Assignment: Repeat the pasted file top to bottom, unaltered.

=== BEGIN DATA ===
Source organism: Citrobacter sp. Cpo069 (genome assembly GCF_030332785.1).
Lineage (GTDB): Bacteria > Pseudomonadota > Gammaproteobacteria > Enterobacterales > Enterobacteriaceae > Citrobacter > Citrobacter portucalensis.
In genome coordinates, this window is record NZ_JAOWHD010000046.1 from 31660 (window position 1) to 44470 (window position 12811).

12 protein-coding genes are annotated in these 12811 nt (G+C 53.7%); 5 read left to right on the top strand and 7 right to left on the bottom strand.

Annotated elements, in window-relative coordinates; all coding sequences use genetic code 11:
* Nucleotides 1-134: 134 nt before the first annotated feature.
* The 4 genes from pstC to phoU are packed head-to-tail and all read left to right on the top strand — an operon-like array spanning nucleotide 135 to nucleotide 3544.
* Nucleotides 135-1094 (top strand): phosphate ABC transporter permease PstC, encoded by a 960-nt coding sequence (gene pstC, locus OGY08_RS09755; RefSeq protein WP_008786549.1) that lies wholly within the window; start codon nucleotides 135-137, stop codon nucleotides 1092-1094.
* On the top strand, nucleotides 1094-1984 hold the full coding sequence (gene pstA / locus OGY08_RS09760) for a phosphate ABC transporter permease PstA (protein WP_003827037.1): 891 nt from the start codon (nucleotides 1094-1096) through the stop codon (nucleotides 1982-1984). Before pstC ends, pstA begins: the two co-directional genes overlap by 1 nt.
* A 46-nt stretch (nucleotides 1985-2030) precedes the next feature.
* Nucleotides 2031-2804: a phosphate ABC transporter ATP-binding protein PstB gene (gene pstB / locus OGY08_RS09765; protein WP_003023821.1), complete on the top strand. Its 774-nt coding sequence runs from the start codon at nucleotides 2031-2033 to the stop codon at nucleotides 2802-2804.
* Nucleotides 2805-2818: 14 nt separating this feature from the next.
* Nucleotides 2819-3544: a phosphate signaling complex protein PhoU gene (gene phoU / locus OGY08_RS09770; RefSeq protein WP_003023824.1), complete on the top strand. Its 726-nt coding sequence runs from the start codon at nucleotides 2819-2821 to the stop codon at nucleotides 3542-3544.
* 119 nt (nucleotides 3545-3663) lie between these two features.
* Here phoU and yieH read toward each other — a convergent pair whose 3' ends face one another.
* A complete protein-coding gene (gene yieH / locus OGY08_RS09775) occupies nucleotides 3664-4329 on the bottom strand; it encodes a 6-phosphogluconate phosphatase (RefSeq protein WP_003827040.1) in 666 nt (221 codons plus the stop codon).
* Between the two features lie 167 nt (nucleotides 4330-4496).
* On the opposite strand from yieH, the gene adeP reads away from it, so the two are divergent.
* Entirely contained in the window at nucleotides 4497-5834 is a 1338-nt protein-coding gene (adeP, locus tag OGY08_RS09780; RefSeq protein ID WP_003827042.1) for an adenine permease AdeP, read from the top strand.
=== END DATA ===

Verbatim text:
Source organism: Citrobacter sp. Cpo069 (genome assembly GCF_030332785.1).
Lineage (GTDB): Bacteria > Pseudomonadota > Gammaproteobacteria > Enterobacterales > Enterobacteriaceae > Citrobacter > Citrobacter portucalensis.
In genome coordinates, this window is record NZ_JAOWHD010000046.1 from 31660 (window position 1) to 44470 (window position 12811).

12 protein-coding genes are annotated in these 12811 nt (G+C 53.7%); 5 read left to right on the top strand and 7 right to left on the bottom strand.

Annotated elements, in window-relative coordinates; all coding sequences use genetic code 11:
* Nucleotides 1-134: 134 nt before the first annotated feature.
* The 4 genes from pstC to phoU are packed head-to-tail and all read left to right on the top strand — an operon-like array spanning nucleotide 135 to nucleotide 3544.
* Nucleotides 135-1094 (top strand): phosphate ABC transporter permease PstC, encoded by a 960-nt coding sequence (gene pstC, locus OGY08_RS09755; RefSeq protein WP_008786549.1) that lies wholly within the window; start codon nucleotides 135-137, stop codon nucleotides 1092-1094.
* On the top strand, nucleotides 1094-1984 hold the full coding sequence (gene pstA / locus OGY08_RS09760) for a phosphate ABC transporter permease PstA (protein WP_003827037.1): 891 nt from the start codon (nucleotides 1094-1096) through the stop codon (nucleotides 1982-1984). Before pstC ends, pstA begins: the two co-directional genes overlap by 1 nt.
* A 46-nt stretch (nucleotides 1985-2030) precedes the next feature.
* Nucleotides 2031-2804: a phosphate ABC transporter ATP-binding protein PstB gene (gene pstB / locus OGY08_RS09765; protein WP_003023821.1), complete on the top strand. Its 774-nt coding sequence runs from the start codon at nucleotides 2031-2033 to the stop codon at nucleotides 2802-2804.
* Nucleotides 2805-2818: 14 nt separating this feature from the next.
* Nucleotides 2819-3544: a phosphate signaling complex protein PhoU gene (gene phoU / locus OGY08_RS09770; RefSeq protein WP_003023824.1), complete on the top strand. Its 726-nt coding sequence runs from the start codon at nucleotides 2819-2821 to the stop codon at nucleotides 3542-3544.
* 119 nt (nucleotides 3545-3663) lie between these two features.
* Here phoU and yieH read toward each other — a convergent pair whose 3' ends face one another.
* A complete protein-coding gene (gene yieH / locus OGY08_RS09775) occupies nucleotides 3664-4329 on the bottom strand; it encodes a 6-phosphogluconate phosphatase (RefSeq protein WP_003827040.1) in 666 nt (221 codons plus the stop codon).
* Between the two features lie 167 nt (nucleotides 4330-4496).
* On the opposite strand from yieH, the gene adeP reads away from it, so the two are divergent.
* Entirely contained in the window at nucleotides 4497-5834 is a 1338-nt protein-coding gene (adeP, locus tag OGY08_RS09780; RefSeq protein ID WP_003827042.1) for an adenine permease AdeP, read from the top strand.